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Rendition: New report criticises EU for lack of progress over investigations

Ahead of an EU-USA summit in Portugal (20 November), Amnesty International has called on the EU - including EU countries like the United Kingdom - to deliver justice for the victims of the CIA’s unlawful rendition and secret detention programmes.
The call came as the organisation published a new report detailing the lack of progress on the issue at both the EU level and among individual EU member states.
The 53-page report, Open Secret: Mounting evidence of Europe’s complicity in rendition and secret detention (pdf), provides the latest assessment of whether countries such as the UK, Italy, Germany and Poland have fulfilled their responsibility to properly investigate the involvement of their nations in the USA’s notorious “war on terror” programme of kidnapping, secret flights and illegal detention and torture.

Every one of the rendition victims interviewed by Amnesty has said they were tortured or otherwise ill-treated in custody.
The report concludes that the response has so far been extremely poor among EU countries, while also noting that Europe is still “fertile ground” for accountability, especially compared to the United States - which is described as an “accountability-free zone”.
Amnesty International European Institutions Office Director Nicholas Berger said:
“The EU has utterly failed to hold member states accountable for the abuses they’ve committed.
“The Council of the EU hasn’t even acknowledged that the Union itself bears collective responsibility for governments’ complicity in torture, unlawful detention and enforced disappearances.
“These abuses occurred on European soil. We simply can’t allow Europe to join the US in becoming an ‘accountability-free’ zone.”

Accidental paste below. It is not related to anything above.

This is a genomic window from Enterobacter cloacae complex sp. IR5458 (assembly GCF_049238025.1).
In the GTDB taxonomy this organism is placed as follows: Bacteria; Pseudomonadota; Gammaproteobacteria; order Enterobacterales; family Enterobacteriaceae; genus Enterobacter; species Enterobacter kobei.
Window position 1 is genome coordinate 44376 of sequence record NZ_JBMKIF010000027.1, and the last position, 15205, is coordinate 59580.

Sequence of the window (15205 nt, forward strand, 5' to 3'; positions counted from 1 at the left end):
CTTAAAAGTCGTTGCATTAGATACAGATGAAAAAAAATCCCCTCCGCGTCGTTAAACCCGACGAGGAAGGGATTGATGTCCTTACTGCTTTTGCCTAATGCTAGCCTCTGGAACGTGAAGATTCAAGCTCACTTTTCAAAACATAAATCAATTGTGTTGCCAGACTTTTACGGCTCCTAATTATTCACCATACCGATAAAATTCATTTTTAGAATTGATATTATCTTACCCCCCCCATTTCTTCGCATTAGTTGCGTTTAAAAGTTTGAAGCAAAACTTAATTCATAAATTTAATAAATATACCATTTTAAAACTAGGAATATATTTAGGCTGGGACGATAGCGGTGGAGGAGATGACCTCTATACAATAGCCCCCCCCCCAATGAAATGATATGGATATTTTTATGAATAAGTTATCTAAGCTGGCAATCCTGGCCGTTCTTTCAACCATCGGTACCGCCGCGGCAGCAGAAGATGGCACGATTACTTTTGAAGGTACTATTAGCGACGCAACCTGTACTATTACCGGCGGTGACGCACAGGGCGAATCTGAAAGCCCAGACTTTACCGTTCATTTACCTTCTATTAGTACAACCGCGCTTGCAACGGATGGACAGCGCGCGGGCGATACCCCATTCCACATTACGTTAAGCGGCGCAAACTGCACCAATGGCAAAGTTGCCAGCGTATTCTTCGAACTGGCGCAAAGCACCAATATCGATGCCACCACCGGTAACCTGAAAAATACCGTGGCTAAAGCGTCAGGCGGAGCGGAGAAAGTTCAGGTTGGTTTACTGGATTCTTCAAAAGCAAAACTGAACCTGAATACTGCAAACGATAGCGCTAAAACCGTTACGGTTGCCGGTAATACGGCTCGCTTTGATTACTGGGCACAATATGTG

The UK has been implicated in several cases of rendition - including of seven UK nationals or residents who were previously held at Guantánamo Bay - and in July the Prime Minister David Cameron announced that an inquiry would be set up to investigate allegations of UK complicity in torture and other human rights abuses of individuals detained abroad.
Amnesty International UK Director Kate Allen said:
“After years of stonewalling from the previous government we are finally getting an inquiry into alleged complicity by UK officials in rendition and other ‘war on terror’ abuses. This is hugely welcome.
“Generally, though, it’s proving to be a long, hard road to get the UK and other European countries to face up to their full involvement in US-led abuses.”

Amnesty’s report outlines allegations of renditions - and varying degrees of progress in uncovering to what extent local officials were involved in the CIA programme - in eight European countries (Germany, Italy, Lithuania, Macedonia, Poland, Romania, Sweden and the UK). Two secret CIA prisons are now known to have existed in Lithuania and there are separate allegations relating to Poland and Romania; meanwhile, there are claims that the UK territory of Diego Garcia in the Indian Ocean was used as a secret prison and/or transit stop for undeclared prisoners by US forces.